Get the recipe: Berry Patch Cocktail
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How to Plant Grass for Your Indoor Cat
Did the cat chew up your fresh-cut tulips? Take out a whole row of herbs in your window box? That nibbling isn't just a nuisance—it can actually make your pet sick. A safer alternative: cat grass. A mix of barley, oat, wheat, and rye varieties can be an excellent source of B vitamins and folic acid and may improve digestion.

Grow it: Pour pesticide-free soil into a drainable container and plant the seeds (available at most pet stores) a half inch below the surface. Place the box near a window for maximum sunlight; water lightly. Once the shoots reach three to four inches, let your cat graze guilt-free.
—Zoe Donaldson
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How to Expand Your Horizons
When Heather Greenwood Davis and her family embarked on a yearlong trip of a lifetime, they grew in ways they'd never imagined.

Read the family's story about traveling the world
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How to Reap What You Didn't Sow
Jo Robinson, author of Eating on the Wild Side, shares her secrets for getting the healthiest varieties of veggies—wherever you shop.

Tips for the healthiest cauliflower, carrots and more
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How to Make the Best of an Unruly Garden
Kim Korson was a serial hobbyist—until her first harvest taught her the value of seeing things through.

Read the life lessons Kim learned from gardening
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How to Generate New Gray Matter
Want to increase your coordination, brighten your mood and stay sharp into old age? Improving your brain may be easier than you think.

5 easy ways to improve your brain
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How to Thrive in Your Relationship
"Daily conversations about things that stress you—not problems in your relationship but external issues—are critical to maintaining intimacy. Spend 30 minutes just listening to each other and empathizing. Ask lots of questions; don't problem-solve. Feeling less alone in your stress creates closeness."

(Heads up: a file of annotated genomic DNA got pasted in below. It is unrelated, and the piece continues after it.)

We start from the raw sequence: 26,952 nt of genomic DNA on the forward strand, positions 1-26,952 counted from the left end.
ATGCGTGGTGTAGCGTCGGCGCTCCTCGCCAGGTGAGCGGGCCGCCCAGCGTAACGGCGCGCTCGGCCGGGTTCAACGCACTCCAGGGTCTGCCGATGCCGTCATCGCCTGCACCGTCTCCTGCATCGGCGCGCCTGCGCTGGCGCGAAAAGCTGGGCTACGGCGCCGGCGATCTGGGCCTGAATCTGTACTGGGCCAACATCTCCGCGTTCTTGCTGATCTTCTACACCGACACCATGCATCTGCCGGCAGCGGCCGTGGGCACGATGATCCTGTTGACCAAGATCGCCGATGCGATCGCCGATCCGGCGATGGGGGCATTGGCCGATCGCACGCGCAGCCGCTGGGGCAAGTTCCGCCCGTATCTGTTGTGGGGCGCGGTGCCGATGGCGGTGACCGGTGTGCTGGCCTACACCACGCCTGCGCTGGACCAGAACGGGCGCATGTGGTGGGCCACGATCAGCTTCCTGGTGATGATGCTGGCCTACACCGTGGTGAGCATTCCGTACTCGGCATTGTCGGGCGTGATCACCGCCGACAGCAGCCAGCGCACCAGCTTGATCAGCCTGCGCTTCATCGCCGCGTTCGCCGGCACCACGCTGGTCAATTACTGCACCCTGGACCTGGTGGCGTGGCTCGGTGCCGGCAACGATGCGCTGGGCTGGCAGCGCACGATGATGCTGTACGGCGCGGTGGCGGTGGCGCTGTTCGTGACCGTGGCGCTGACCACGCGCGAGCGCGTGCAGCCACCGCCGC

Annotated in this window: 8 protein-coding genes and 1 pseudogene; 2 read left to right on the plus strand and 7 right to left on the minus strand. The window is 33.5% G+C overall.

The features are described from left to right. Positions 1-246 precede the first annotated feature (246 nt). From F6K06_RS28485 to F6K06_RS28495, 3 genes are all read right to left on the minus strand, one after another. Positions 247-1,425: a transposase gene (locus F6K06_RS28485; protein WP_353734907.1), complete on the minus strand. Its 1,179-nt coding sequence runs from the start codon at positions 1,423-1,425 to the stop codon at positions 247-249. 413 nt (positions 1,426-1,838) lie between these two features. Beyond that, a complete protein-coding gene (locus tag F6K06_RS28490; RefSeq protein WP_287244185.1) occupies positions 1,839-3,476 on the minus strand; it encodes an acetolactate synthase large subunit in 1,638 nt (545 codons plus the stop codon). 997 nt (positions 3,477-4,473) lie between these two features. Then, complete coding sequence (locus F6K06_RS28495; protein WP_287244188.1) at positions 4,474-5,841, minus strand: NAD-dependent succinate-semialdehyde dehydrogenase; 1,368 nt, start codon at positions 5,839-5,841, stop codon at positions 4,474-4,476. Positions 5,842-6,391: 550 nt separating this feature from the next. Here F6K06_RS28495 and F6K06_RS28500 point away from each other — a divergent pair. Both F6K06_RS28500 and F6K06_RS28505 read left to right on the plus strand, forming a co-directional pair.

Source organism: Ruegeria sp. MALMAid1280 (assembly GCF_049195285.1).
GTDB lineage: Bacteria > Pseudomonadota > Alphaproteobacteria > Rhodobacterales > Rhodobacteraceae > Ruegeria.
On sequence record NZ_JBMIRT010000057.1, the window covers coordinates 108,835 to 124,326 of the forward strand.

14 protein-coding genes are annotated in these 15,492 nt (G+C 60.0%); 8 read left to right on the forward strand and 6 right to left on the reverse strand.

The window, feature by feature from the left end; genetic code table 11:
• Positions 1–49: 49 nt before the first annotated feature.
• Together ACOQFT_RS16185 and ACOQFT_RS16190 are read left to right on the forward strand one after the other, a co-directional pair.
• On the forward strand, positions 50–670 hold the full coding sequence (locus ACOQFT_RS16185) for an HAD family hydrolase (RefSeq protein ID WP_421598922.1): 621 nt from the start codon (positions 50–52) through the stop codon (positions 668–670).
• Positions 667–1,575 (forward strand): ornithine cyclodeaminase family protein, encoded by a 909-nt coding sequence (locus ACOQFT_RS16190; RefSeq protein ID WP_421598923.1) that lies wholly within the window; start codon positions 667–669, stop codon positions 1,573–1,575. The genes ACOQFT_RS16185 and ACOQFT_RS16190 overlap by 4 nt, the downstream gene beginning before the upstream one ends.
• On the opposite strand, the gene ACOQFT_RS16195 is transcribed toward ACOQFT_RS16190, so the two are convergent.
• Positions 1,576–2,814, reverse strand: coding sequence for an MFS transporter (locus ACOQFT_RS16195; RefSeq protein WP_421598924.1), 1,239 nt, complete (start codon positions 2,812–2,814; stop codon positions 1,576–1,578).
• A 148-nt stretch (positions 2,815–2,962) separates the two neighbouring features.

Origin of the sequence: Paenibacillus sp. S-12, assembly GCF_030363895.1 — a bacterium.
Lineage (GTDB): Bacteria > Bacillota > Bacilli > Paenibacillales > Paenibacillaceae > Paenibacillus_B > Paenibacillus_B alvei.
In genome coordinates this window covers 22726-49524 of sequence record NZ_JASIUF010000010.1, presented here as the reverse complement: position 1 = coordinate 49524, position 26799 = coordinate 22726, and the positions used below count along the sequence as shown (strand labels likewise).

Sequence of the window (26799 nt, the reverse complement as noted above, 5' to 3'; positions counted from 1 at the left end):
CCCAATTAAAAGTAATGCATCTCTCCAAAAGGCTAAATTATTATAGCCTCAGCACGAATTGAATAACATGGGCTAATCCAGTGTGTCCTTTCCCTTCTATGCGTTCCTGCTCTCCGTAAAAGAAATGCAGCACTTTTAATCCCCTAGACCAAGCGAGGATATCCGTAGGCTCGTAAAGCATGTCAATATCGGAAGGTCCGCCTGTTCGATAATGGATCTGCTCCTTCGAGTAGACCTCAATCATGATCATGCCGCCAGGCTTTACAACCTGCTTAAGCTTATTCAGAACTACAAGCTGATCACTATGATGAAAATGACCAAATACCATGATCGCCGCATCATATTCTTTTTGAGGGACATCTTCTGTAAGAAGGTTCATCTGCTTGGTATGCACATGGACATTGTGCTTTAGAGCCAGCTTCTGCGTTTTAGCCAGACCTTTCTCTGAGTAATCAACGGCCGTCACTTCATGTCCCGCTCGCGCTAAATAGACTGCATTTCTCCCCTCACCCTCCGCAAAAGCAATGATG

—John Gottman, PhD, relationship expert
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How to Grown Stronger, Healthier Nails
One word: Biotin
Your nails are made of the protein keratin, and studies have shown that taking supplements of this B vitamin may improve the strength and thickness of weak nails. For best results, you need at least 2.5 milligrams daily, says NYC–based dermatologist Lenora Felderman, MD. Expect to see progress in three to six months—the average length of time it takes for a new nail to grow in.
—Emma Haak
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How to Thicken Your Skin
"When I have to make a tough call, I imagine my critics saying, 'Wah, wah, wah,' like the adults in Peanuts. And I try to remember that if someone is putting forth time and energy to make you feel bad, it means you matter to them. Turn their negativity into a positive thought: You're important."
—Violet Palmer, one of the NBA's only female referees, who was once told to "go back to the kitchen" by a sports radio broadcaster
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How to Grow Money on Trees
(Well, technically, vines...) Quick to sprout and demanding to harvest, hops give beer its zing. And—as Rita Pelczar and her husband discovered when they bought a North Carolina farm—everyone wants them.

Read how Rita started her hops farm
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How to Cultivate a Happy Home
"I'm sending you a lemon tree," said my mother, "to cheer you up." This was two years ago, when my bitter divorce was dragging on and on and I'd moved out of the high-rise apartment my ex and I had shared and into a small walk-up with our daughter. I felt like a shipwreck survivor—glad to have washed up on dry land, traumatized to be starting over from scratch.

A few days later, a package arrived. I opened it to find a beautiful green stalk sprouting several glossy emerald leaves. My first thought: It was the dead of winter in Manhattan—how would I keep this thing alive? But caring for the little tree proved easy; all it needed was water and a warm windowsill.

When it blossomed—white waxy stars with sunshine yellow centers whose sugar and honeysuckle scent my daughter and I gulped in by the lungful—our cramped apartment felt transformed. Encouraged, I hung pictures on the walls, bought new sheets and pillows, and even ventured out to meet a few neighbors.

The flowers dropped off in early March, leaving in their place tiny green lemons. In the months that followed all but one of those dropped off, too. The lone survivor grew and grew, bending the whole diminutive plant under its weight. We harvested our enormous lemon in August. It was sweet enough to eat whole, like an orange, but instead we made a small, delicious batch of lemonade that we drank on our stoop in the late-summer sun.
—Lara Kristin Herndon
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How to Prune Runaway Growth
Three weedy situations that require more than garden shears—from telling white lies to overflowing email in-boxes.

Read the solutions to life's thorniest problems